Monday, 25 January 2010

Rabbie Burns Night

What is it about the English that when they have even an ounce of Scottish blood they like to boast about it. And, of course, it gives them an excuse to take part in any Robert Burns' evening going. I can’t talk, I’m as guilty as the next ‘One Quarter Scottish’ Angle. Perhaps it’s just that we like any excuse for a party. And, let’s face it, the Scots know how to enjoy a dram or two.

But to hear a true blue Scot read out ‘wee sleeket, cowran, tim’rous beastie’, in that wonderful pure lilting brogue is so romantic and evocative of a period now gone. It’s like the first time you hear Shakespeare acted and spoken properly. Suddenly everything makes sense. Years of studying the bard at school can often put a person off for life.

Shakespeare is so wooden, it’s so meaningless, you often hear school children say. But take them to a first class performance of a Shakespeare play and you will hear the laugh out loud, watching it all with rapt attentive faces as they have never done in class. It’s the nuances, the breaths taken in the correct places and the humour that the actors manage to imbue it with.

Watch amateurs enact Shakespeare, then watch a professional troupe - it is often as different as chalk from cheese. The first – no matter how polished - can be stilted, the second lively and funny, bawdy and deep. I personally don’t like Shakespeare on television or the radio – I think his plays are made for the live stage. Only there do you get that wonderful feeling of being part of it, which is how the plays were intended.

Listening to the poems of Robert Burns can be much the same: unintelligible to the English ear. In To A Mouse Burns is assuring the terrified little field mouse that he means him no harm, and goes on to apologise to the mouse for all the harm man does and the sad state of his own life.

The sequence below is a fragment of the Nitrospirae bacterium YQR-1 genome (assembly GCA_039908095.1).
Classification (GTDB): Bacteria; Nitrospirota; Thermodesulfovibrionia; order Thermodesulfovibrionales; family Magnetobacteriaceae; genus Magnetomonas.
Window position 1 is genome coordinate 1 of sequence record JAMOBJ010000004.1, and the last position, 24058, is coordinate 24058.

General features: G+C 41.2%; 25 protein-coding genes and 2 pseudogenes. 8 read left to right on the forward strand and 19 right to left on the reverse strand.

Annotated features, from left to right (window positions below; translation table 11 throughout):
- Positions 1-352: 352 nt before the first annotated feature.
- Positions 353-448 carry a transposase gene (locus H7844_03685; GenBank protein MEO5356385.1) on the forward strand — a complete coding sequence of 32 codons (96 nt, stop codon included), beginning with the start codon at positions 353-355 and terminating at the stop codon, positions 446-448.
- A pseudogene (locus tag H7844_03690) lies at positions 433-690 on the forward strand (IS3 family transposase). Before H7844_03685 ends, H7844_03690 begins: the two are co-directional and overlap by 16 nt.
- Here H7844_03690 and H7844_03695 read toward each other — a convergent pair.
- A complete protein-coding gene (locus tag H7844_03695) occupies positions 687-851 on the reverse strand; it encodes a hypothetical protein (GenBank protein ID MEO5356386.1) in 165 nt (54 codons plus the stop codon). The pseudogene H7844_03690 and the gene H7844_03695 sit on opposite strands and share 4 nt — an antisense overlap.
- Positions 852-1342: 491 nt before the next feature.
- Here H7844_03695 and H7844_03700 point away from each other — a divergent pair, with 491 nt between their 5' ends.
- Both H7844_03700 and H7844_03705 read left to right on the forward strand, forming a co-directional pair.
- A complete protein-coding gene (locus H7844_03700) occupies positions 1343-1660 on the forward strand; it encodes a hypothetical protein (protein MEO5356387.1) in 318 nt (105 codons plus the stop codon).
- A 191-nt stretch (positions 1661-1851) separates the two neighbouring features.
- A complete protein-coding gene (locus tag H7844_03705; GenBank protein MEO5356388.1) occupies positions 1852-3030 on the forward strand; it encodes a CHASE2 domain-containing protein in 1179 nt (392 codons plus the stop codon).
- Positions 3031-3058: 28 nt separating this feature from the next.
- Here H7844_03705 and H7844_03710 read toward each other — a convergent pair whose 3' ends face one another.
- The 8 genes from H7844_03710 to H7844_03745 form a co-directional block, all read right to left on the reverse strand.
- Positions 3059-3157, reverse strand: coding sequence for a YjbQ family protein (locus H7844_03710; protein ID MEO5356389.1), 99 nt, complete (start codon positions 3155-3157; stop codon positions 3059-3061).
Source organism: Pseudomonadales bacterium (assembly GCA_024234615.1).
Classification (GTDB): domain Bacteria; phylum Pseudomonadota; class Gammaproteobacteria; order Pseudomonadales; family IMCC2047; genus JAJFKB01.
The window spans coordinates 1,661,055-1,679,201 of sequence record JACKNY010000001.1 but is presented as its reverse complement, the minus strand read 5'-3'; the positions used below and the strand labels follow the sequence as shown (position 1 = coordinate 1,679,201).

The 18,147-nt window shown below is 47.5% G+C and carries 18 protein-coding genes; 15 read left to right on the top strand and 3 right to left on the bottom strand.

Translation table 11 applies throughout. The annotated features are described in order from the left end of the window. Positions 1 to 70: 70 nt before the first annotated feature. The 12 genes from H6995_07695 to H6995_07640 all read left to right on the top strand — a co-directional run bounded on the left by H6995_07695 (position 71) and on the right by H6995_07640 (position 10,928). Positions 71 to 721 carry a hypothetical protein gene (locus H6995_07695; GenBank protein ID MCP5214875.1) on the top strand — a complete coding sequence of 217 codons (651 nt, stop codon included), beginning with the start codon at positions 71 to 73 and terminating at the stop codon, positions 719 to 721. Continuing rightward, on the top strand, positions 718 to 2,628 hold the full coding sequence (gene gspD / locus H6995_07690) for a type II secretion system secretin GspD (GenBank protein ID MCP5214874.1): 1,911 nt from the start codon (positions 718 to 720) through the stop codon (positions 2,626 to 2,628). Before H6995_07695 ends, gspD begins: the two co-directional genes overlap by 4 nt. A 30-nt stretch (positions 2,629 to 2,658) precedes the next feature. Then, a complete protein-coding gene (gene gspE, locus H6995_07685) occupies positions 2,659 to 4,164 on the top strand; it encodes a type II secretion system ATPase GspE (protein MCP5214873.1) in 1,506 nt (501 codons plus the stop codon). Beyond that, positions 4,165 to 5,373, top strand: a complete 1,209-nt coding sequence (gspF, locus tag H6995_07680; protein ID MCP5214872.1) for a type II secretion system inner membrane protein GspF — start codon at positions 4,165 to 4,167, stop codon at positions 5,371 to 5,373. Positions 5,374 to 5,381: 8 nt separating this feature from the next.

Wee, sleeket, cowran, tim’rous beastie,
O, what panic’s in thy breastie!
Thou need na start awa sae hasty,
Wi’ bickering brattle!
I wad be laith to rin an’ chase thee,
Wi’ murd’ring pattie!

But translate it and it loses it’s charm completely. Difficult to follow or not, just one phrase from this sad and moving verse, has been quoted by many of us at some stage, without us even knowing it came from this poem.
But Mousie, thou are no thy-lane,
In proving foresight may be vain:
The best laid schemes o’ Mice an’ Men,
Gang aft agley,
An’ lea’e us nought but grief an’ pain,
For promis’d joy!

Another equally well known poem of Burns, Address to A Haggis, loses all when Anglicised. The Haggis, to Burns, was a symbolic part of Scottish culture. A student of politics or history can enlarge on all the reasons why this was so important to Burns – and all Scots – at the time. But for the rest of us we simply enjoy the dialect, vivid language and humour of the poem.
Fair fa’ your honest, sonsie face,
Great chieftan o’ the pudding-race!
Aboon them a’ ye tak your place,
Painch, tripe, or thairm:
Weel are ye wordy o’ a grace
As lang’s my arm.

So here’s to Robert Burns on his special night and all of you too, Slanj; Lang may yer lum reek!


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